American Elephants


Oh-Oh! “The National Strategy For Biosurveillance” by The Elephant's Child

Obama photoshop

Under the new Affordable Care Act, hospitals and clinics are required to computerize patient records. This is supposed to save vast amounts of money. So far the expense of putting everything on newly acquired computers linked in newly acquired programs is massive. Doctors now interact more with the computer than the patient, but that’s the way it goes.

The overarching theory was that the federal government would thus gain access to American’s private medical information, and government experts thus could decide what treatments were judged to be best, and what was too expensive, and what was not worthwhile. This would give the experts all the information they need to be, well, expert, and just save vast amounts of money when all those little used treatments were discarded. One size fits all. Like school lunches. CNS News reports:

The federal government is piecing together a sweeping national “biosurveillance” system that will give bureaucrats near real-time access to Americans’ private medical information in the name of national security, according to Twila Brase, a public health nurse and co-founder of the Citizens Council for Health Freedom.

The Department of Health and Human Services’ (HHS) Office of the Assistant Secretary for Preparedness and Response is currently seeking public comment on a 52-page draft of the proposed “National Health Security Strategy 2015-2018” (NHSS).

The deadline for comment is 5 pm EST on May 21st. (See Draft National Health Security Strategy 2015-2018.pdf)

“Health situational awareness includes biosurveillance and other health and non-health inputs (e.g., lab/diagnostics, health service utilization, active intelligence, and supply chain information), as well as systems and processes for effective communication among responders and critical health resource monitoring and allocation,” the draft states.

You might want to send the feds your comments, but keep it clean.

Brase notes that the information collected by the government will be “all-encompassing.” It would include our health status, if we exercise, how often we get a cold, what medications we take, how much we drink, do we have guns in the house, what is our preferred gender, race, and national origin. I added the last because that’s what they are asking these days.

According to the draft proposal, NHSS will create “health situational awareness” by “collecting, aggregating and processing data from both traditional and nontraditional sources (such as social media) and from various governmental and nongovernmental stakeholders…decision makers will have the capacity to visualize and manipulate data from many sources to create an operational picture suited to the specific situation and the decisions before them. Brase wars that the government’s biosurveillance plan is much more intrusive that the data collection currently being done by the Centers for Disease Control and Prevention (CDC).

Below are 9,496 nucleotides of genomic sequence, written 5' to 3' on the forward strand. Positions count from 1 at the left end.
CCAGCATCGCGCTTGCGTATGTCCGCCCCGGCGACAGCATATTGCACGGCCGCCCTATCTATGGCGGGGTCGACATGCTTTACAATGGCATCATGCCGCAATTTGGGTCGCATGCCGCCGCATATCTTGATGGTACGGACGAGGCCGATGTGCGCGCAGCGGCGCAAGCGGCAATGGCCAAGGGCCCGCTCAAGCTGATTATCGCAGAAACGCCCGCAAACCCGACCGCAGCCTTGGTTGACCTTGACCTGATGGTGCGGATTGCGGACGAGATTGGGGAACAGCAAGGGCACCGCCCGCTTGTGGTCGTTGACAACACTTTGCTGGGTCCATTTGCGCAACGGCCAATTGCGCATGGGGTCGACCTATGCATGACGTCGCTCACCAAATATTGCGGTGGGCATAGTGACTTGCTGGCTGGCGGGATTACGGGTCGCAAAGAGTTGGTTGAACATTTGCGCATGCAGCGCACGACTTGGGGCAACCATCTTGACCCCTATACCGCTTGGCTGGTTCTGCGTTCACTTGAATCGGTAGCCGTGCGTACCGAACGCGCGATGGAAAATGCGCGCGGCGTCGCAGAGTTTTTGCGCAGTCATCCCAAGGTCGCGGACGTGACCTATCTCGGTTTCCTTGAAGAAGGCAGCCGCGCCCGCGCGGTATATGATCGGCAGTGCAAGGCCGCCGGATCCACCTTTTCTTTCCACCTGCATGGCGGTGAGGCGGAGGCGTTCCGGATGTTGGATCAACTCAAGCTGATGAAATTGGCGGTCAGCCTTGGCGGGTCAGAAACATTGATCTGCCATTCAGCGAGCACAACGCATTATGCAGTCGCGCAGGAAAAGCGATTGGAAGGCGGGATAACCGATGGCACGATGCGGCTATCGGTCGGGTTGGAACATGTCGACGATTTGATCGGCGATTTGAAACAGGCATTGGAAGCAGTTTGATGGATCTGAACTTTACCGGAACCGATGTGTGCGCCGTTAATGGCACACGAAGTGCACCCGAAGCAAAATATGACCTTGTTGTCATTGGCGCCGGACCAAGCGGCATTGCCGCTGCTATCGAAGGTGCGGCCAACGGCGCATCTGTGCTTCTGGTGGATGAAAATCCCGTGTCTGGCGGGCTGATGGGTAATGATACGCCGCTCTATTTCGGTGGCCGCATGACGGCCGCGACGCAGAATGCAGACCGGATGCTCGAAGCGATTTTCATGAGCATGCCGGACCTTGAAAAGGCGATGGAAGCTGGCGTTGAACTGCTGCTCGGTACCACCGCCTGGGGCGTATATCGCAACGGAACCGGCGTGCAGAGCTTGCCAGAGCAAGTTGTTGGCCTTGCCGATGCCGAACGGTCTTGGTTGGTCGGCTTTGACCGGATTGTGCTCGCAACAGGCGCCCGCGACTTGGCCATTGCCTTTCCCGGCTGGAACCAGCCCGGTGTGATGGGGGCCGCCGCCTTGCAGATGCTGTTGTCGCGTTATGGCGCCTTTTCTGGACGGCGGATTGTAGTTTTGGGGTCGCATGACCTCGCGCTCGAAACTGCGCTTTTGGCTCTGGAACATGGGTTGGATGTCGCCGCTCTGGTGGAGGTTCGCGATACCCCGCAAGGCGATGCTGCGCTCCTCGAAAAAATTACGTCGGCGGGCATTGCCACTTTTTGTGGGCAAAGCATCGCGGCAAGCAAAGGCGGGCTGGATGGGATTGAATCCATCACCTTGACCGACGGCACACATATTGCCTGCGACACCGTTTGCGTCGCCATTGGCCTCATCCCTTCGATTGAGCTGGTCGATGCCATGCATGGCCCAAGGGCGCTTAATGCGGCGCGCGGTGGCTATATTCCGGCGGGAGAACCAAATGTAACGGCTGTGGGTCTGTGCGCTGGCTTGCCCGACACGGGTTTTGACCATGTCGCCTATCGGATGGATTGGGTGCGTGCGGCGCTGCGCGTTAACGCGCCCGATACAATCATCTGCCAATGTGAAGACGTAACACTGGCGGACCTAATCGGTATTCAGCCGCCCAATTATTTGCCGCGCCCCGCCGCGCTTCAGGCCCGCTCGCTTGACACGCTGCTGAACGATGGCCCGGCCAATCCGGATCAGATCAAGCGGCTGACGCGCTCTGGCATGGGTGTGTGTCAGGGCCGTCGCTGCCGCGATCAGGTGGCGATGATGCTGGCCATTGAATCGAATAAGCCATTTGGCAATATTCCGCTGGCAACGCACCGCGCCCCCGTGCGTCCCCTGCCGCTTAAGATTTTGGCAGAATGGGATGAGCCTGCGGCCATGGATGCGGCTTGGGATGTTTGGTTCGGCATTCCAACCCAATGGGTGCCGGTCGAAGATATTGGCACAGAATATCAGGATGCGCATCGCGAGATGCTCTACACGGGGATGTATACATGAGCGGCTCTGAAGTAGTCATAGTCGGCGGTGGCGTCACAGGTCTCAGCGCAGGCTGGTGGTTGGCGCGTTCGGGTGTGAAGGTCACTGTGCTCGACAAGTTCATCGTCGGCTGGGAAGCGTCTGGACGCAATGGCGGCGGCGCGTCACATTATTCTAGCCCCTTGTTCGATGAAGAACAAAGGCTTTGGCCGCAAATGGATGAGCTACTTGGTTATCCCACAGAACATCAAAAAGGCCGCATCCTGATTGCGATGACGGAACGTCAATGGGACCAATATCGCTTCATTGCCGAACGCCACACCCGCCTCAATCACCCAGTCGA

But the fact of the matter is that [the Health Insurance Portability and Accountability Act] HIPPA already allows the federal government and the state government and the local government and anyone who is a public health agency to have access to our medical records – identifiable medical records – without our consent. It’s in the HIPPA Privacy Rule, which has the full force and effect of law. But that wasn’t actually put in by Congress. It was put in by the Department of Health and Human Services.” (See HIPAAPrivacyRegs_EconomicStimulusChanges.pdf)

President Obama cited the NHSS and “the first-ever National Strategy for Biosurveillance which was announced by the White House in July 2012 as a “top national security policy.” Bet you missed that.

You should read the whole thing, The American Recovery and Reinvestment Act forces every doctor to have “interoperable electronic medical records by January 1, 2015 or face penalties from Medicare, financial reductions in their payments.

HIPPA and the HITECH Act (part of the 2009 stimulus bill) together already allow 2.2 million entities to have access to your private medical records without your consent.

People might worry about things like HIV or depression, something that is stigmatizing or embarrassing. They should be concerned about the fact that this is a strategy to oversee your entire life, supposedly with the intent to keep you healthy.

But you will find alternate purposes in North Korea, Communist China’s one-child policy, the belief of some radicals on the left that the earth is overpopulated. The intent may be benign, or not. It is too open-ended, too uncontrolled, and there are too many big government bureaucrats at the other end. And so far, under the administration that produced ObamaCare, government bureaucracies are producing one scandal after another, each more devastating than the last. Some just have SWAT teams breaking down your door, or cost you a lot of money. Some scandals kill people.

Anyone who has worked in government (not politicians) will tell you, if they are honest, that you should not trust the government. The bigger government gets, the less trustworthy it is. Bureaucracy breeds bad behavior. When responsibility is spread across too many, nobody is responsible, and nobody can be blamed — it’s just the bureaucracy.

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